The Panoramic View of Multiple-Perspective Novels
From early loves like The Joy Luck Club to recent loves like The House of the Spirits to potential loves on my TBR list like A Brief History of Seven Killings, I have a thing for multiple-perspective novels. In her TED Talk “The Danger of a Single Story,” Chimamanda Ngozi Adichie, who artfully weaves perspectives in Half of a Yellow Sun and Americanah, states, “The single story creates stereotypes, and the problem with stereotypes is not that they are untrue, but that they are incomplete. They make one story become the only story.”
So, if every novel is a world, is it fair to say that novels with multiple viewpoints hold worlds? I think so. Submerge yourself in a variety of experiences with these multiple-perspective novels (in the order I read them).
The Brief Wondrous Life of Oscar Wao by Junot Díaz
While employed at an indie bookstore, this Pulitzer Prize-winning novel was my first staff recommendation. Among apple orchards in Michigan, the description of sugarcane fields made me feel closer to my island home. In the prologue, a familial curse, fukú, is introduced, and Oscar, a first-generation Dominican American with writerly dreams, searches for love.
The book intimidates—how do you read the footnotes?—but its prose possesses its own heartbeat. Addictive, this tragedy ships the reader from the Dominican Republic to New Jersey and back to Santo Domingo through three generations. My reaction to this novel is best expressed by the last two lines of the book, which won’t spoil a thing: “The beauty! The beauty!”
To the Lighthouse by Virginia Woolf
My first Woolf experience, this novel offers three views of the Ramsays and their friends. Spanning over a decade at their vacation home on the Isle of Skye, the titular conflict—a trip to the lighthouse, a symbol of inaccessibility—shows how humans simultaneously desire and fail at connection. For me, the real star of this masterpiece is how time and absence, due to personal tragedy and war, is handled. And the wind.
The reader is anchored to the home even when it’s empty, and—still—it brims with life: “Tortoise-shell butterflies burst from the chrysalis and pattered their life out on the window-pane. Poppies sowed themselves among the dahlias; the lawn waved with long grass; giant artichokes towered among roses; a fringed carnation flowered among the cabbages; while the gentle tapping of a weed at the window had become, on winters’ nights, a drumming from sturdy trees and thorned briars which made the whole room green in summer.”
Here Comes the Sun by Nicole Dennis-Benn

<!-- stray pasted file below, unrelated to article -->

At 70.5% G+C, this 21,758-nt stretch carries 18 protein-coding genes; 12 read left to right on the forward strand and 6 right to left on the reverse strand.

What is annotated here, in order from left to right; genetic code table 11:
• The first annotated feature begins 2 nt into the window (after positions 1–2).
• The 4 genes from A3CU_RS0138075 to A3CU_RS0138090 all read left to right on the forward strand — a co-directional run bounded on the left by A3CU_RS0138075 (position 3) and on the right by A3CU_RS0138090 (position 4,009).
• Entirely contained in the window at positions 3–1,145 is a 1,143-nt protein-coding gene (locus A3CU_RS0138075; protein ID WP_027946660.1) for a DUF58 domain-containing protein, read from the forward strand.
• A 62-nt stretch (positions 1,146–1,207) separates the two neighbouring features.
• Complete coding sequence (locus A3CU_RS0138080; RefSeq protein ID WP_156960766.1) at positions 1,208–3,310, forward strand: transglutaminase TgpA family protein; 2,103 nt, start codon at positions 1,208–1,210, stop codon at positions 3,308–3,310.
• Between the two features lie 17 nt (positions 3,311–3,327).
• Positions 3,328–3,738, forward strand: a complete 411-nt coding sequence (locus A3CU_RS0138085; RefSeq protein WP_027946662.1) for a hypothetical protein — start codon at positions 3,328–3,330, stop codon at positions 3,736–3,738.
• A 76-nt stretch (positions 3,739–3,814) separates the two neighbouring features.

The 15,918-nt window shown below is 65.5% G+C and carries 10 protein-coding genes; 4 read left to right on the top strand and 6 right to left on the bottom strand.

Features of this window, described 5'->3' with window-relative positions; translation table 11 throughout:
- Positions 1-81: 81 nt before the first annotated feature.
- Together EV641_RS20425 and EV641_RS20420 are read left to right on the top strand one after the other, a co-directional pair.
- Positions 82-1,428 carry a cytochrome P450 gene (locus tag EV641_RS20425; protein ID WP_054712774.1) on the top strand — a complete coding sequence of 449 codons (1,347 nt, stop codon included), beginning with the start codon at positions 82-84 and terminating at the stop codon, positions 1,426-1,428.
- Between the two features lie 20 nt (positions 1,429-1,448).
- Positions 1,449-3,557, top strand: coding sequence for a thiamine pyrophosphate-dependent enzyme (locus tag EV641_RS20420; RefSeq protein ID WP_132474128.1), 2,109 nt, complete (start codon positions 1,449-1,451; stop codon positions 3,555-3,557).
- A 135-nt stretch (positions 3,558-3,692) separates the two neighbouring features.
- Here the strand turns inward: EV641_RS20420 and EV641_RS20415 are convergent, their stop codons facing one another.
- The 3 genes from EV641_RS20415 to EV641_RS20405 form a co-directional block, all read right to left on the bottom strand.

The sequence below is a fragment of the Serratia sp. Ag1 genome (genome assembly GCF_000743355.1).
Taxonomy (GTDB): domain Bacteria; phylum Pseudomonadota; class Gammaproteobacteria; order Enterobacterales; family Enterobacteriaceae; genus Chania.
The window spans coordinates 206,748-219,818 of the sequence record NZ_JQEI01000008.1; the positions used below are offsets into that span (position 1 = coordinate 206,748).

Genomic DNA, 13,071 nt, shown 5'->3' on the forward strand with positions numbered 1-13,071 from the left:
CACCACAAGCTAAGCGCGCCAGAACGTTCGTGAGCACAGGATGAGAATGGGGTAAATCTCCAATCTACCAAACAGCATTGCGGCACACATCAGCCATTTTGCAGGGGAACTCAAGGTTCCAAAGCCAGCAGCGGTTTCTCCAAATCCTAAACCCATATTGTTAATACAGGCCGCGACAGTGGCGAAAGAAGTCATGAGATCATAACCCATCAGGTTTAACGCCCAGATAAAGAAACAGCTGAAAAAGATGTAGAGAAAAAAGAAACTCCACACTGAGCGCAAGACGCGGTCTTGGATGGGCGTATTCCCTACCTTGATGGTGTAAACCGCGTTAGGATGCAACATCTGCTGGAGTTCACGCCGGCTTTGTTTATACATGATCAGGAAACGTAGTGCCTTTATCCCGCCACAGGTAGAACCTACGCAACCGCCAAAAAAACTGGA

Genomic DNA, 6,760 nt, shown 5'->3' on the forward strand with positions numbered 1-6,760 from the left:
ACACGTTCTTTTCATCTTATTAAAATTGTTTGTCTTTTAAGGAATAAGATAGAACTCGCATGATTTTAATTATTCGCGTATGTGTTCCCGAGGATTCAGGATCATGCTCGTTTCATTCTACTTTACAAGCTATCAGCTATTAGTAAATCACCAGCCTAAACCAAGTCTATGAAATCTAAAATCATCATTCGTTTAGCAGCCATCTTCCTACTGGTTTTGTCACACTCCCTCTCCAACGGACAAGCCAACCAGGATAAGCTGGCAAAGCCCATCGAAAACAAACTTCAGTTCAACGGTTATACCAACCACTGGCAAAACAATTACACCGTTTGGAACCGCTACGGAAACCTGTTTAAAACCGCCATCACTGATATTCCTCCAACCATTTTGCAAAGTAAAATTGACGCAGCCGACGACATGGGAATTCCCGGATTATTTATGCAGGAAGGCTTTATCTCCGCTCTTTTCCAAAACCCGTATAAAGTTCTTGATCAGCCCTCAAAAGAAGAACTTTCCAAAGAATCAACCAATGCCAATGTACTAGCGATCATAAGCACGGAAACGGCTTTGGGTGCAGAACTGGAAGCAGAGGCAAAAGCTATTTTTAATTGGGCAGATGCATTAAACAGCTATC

Set in Montego Bay, this novel follows four Jamaican women. Each struggles to achieve her ideal life. Delores sells souvenirs to tourists and teaches her oldest daughter, Margot, early that her body is a commodity. Margot works days and nights at a hotel to afford a better life for her younger sister, Thandi. Artistic Thandi, the hope of the family, rebels against the path her mother and sister urge her along. Meanwhile, Margot hides her taboo relationship with another woman, Verdene, who returns to Jamaica following her mother’s death.
As the island is developed by outsiders, locals are forced into poorer conditions. With beautiful language and complex characters, I can’t recommend this startling debut enough. How the setting comes alive and represents personal anxieties of the characters: “The stars are sprinkled across the sky like grains of salt. The chirps of crickets in the bougainvillea bushes follow behind her like gossip, their hissing sounds deafening.”
Land of Love and Drowning by Tiphanie Yanique
While talking books with my hive mind, I gushed about the novel on my nightstand. “It feels like I’m talking to my best friend,” I texted. “That’s the best blurb,” a friend replied. This family saga explores three generations and features two sisters. Orphaned after their captain father disappears in a shipwreck, Eeona, Anette, and their half brother, Jacob, navigate life on St. Thomas while the island undergoes physical, political, and economic changes.
Causing me that great-book feeling of being seen, I have dog-eared 28 pages. A conservative number because the book’s not mine to dog-ear. (Sorry, library.) A sucker for flowers, these sentences slay me because not only are they gorgeous, but they remind me of Hawai‘i’s flora, the flora of my heart: “He went to his knee four times with hibiscus and each time he would reveal a new color: red, yellow, orange, and white. When these failed to entice, he moved to orchids: drown-me-in-your-love orchids, dagger-in-my-chest orchids, I-will-cry orchids.”
What are your favorite multiple-perspective novels?